History major makes LGBTQ history - Purdue Exponent: Campus

History major makes LGBTQ history

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Posted: Thursday, January 17, 2013 10:00 am

For one Boilermaker, simply studying history is not enough – Laura Blackburn feels the need to change it.

Laura Blackburn, a senior in the College of Liberal Arts, has been a key activist in creating change regarding the lesbian, gay, bisexual, transgender and queer Boilers at Purdue. Because of her work, there is now an LGBTQ center on campus, a non-discrimination policy covering LGBTQ issues and a LGBTQ minor becoming available next fall.

“I think that the University is becoming a more accepting place of these issues,” Blackburn said. “I have been able to see much change in the past three years, but there is still a need to educate others.”

The LGBTQ Resource Center, located in the Engineering Administration building, Room 301, opened in July 2012. Counselors are available to help LGBTQ youth once a week and it is a place of education for anyone who wants to know more about human issues. According to Blackburn, it is a place to be safe with who you are.

“Laura was born to be an activist,” said Lowell Kane, director of the LGBTQ Resource Center. “Her involvement at Purdue has been so immense that she was selected to be a student representative on the selection committee to actually fill my position. She was a part of the group that authored a five-year plan for Purdue towards making the campus more LGBTQ inclusive.”

When President Obama was elected for the first time, Blackburn was volunteering in California as an advocate of the “No on Proposition 8” campaign. Proposition 8 was an amendment to the California Constitution that defined marriage as strictly between a man and a woman. When the results for the Proposition came in, Blackburn was torn. She was happy to see Obama being elected, yet upset to see something so important to her be unsuccessful.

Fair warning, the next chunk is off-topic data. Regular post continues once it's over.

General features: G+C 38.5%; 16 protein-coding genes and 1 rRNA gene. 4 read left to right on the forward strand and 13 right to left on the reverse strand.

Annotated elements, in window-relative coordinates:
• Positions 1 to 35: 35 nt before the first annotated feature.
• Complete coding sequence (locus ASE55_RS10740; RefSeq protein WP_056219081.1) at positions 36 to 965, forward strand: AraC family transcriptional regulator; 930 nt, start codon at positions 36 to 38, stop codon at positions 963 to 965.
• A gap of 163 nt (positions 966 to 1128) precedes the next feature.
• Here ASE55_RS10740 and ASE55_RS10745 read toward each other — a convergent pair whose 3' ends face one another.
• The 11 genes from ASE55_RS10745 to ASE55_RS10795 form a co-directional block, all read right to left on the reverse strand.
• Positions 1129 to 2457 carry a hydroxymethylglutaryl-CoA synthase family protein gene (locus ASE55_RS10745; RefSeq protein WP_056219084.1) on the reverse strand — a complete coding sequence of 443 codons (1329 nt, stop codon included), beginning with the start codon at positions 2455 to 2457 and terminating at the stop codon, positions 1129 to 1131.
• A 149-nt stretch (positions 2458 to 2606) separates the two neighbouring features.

“LGBTQ rights are a part of the larger issue of human rights,” said Blackburn. “Just as when racism was being fought in the 1950s, discrimination (against) LGBTQ people is being fought now. It’s the civil rights movement of this era.”

Blackburn also is a commissioner for the West Lafayette Human Relations Commission. Appointed by Mayor Dennis in June and confirmed by the city council, Blackburn ensures the rights of people in the city as well as on campus.

“To me, it’s about making sure that people are treated fairly,” said Blackburn. “I took an internship with my hero, now Sen. Tammy Baldwin, earlier in college. It was an honor to work in Washington D.C. and see someone that I admire being true to herself and to her people. I think I will run for office someday in the future like her, but I don’t know when; timing is so key.”

For Kane, seeing Blackburn contribute so much to the LGBTQ community has been an honor.

“It is my tremendous hope that we have the privilege of keeping Laura at Purdue for a few more years if she does grad school,” said Kane. “Laura Blackburn is an activist that deals with opposition by changing it. The LGBTQ community at Purdue is changing for the better, but there is still a long way to go.”

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